Posted on 21 June 2012
Last week we introduced you to Varivoce (Humphead Wrasse) and Vonu(turtles) – seafood to exercise caution around as a sustainable seafood shopper.
Last week we introduced you to Varivoce (Humphead Wrasse) and Vonu (turtles) – seafood to exercise caution around as a sustainable seafood shopper.
This week please meet the Kalia!
The Kalia or the Bumphead Parrotfish is listed as a vulnerable fish species on the International Union for the Conservation of Nature (IUCN) Red List.
The huge bump on its forehead easily distinguishes it from other fishes, and owes its name to its beaky shaped mouth similar to that ‘talkative’ bird – you know which bird I’m talking about – koki or parrot!
Actually the Bumphead is the largest of the parrotfish family and can grow up to 1.3 meters in length and live up to forty years.
They are quite a sight to behold with their large bulbous forehead and prominent teeth plates.
Unfortunately, their numbers are declining, threatened by overfishing and the degradation of their habitat.
In fact, they are becoming a rare sight.
Kalia – The Excavator!
The Wildlife Conservation Society (WCS) is currently monitoring sightings of the bumphead parrotfish and reports that the fish performs an important ecological role doubling as an ‘excavator’ of sorts.
WCS’s summary of the fish’s activity states: “They remove limestone and dead corals from the reef as they feed on algae and live corals. Their feeding activities expose the hard reef matrix, opening up new sites for corals to colonize.”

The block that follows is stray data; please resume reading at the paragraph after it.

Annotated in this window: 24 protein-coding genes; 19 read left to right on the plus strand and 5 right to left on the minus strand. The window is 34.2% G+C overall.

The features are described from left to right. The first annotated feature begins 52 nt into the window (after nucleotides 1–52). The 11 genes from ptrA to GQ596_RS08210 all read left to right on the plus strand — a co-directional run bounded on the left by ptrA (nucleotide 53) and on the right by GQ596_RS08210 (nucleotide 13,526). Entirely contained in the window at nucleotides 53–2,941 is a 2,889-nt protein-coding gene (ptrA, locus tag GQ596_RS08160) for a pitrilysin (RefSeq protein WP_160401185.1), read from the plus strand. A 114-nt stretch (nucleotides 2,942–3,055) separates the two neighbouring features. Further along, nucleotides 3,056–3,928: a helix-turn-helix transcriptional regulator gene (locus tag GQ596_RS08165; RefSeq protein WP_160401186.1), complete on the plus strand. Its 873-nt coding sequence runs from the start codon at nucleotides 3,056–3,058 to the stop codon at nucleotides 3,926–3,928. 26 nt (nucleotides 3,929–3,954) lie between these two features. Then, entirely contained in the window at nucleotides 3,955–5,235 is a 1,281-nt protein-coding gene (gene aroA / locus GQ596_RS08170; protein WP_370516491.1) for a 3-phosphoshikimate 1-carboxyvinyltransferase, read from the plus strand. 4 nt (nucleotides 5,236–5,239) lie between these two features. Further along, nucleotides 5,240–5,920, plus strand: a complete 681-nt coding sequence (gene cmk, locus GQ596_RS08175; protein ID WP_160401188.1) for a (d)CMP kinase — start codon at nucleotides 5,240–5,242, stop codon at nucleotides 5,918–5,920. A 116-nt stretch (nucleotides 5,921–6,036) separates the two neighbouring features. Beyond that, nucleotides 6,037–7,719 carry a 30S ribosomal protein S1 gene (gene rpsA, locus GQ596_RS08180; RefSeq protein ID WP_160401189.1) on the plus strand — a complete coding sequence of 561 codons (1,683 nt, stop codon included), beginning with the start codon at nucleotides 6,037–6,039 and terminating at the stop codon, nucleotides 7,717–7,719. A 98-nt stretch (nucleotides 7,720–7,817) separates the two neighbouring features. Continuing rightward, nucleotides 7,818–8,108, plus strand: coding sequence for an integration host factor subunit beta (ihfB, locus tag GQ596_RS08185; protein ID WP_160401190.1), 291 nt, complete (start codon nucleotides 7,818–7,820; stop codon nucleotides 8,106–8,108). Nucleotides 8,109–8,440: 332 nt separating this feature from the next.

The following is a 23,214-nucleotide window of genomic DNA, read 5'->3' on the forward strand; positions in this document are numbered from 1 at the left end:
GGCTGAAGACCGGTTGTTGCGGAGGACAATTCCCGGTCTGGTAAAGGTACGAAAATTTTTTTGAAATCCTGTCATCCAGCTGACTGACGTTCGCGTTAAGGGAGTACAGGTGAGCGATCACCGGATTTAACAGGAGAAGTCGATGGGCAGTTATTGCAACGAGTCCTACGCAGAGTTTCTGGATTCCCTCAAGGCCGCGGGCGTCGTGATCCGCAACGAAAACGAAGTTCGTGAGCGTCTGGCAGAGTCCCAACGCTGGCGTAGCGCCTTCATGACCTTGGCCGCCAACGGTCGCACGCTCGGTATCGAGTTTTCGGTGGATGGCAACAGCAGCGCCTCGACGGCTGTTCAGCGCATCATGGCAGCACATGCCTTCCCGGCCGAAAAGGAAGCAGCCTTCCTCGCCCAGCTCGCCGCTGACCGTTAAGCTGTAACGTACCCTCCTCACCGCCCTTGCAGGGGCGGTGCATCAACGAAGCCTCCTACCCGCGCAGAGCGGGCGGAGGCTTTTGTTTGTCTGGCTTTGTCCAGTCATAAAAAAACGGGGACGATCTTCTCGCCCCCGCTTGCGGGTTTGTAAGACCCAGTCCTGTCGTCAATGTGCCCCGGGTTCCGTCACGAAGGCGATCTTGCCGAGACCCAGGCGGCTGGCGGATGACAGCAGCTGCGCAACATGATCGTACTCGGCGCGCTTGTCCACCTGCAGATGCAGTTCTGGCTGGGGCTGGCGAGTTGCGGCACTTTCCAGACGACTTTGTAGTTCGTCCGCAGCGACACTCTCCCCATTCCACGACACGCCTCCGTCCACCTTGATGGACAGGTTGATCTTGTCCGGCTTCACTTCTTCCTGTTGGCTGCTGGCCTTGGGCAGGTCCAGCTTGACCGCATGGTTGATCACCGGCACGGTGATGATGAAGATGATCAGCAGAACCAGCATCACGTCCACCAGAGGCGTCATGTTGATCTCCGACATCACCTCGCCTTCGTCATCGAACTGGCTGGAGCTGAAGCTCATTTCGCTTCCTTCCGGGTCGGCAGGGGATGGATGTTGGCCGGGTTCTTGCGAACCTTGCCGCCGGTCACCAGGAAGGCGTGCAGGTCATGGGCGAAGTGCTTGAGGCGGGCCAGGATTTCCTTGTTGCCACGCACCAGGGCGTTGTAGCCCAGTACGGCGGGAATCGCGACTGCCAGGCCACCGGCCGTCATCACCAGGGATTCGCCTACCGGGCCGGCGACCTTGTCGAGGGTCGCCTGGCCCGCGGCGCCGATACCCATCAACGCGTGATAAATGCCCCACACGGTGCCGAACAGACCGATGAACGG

“Some of the last remaining schools can be seen in and around the Namena Marine Reserve and on Cakau Levu (Great Sea Reef) to the north of Vanua Levu.”
Night spear fishing is listed as one of the biggest threats to the Kalia that sleeps in reef caves making them vulnerable.
WCS –Fiji advocates for the protection of the Kalia encouraging communities to protect them to boost their reef resilience.
Return to Sea!
The organisation has also introduced fish ruler stickers that show the minimum size at maturity and the types of fish that are particularly threatened in Fiji.
Our friend the Kalia falls under the ‘Protected and Threatened Species’ category –those types of fish that must be returned to the water carefully without harm.
The World Wide Fund for Nature’s (WWF) conservation focus, the Qoliqoli Cokovata of Macuata, covers about 1,349 square kilometers of qoliqoli (fishing) area, over which the four districts of Mali, Dreketi, Sasa and Macuata retain custodial ownership.
WWF South Pacific through the Sustainable Coastal Resource Management program, received reports of increased sightings of the Kalia from fishermen of Mali district following the institution of marine protected areas within several of their reef systems – Cakau Sese, Cakau Vuata, Deladravu and Bulea in 2004.
WWF is committed to working closely with our qoliqoli communities in protecting the Kalia through marine protected area networks and the promotion of sustainable fisheries.
Through MPA’s and community engagements, organisations like WWF and WCS are doing their bit to protect the Kalia to allow the fish’s population to grow.
What can you and I do? Be sustainable in our seafood choices!
Be alert about the species of fish that you buy. Some species of fish are not as plentiful as others and therefore need to be given the opportunity to replenish itself.
The Kalia is one such species of edible fish that you should be aware of. Tell your family and friends about it – spread the good word and help this fish to survive for many more generations to come!
Written by Theresa Ralogaivau, Communications Officer at the World Wide Fund for Nature South Pacific Programme Office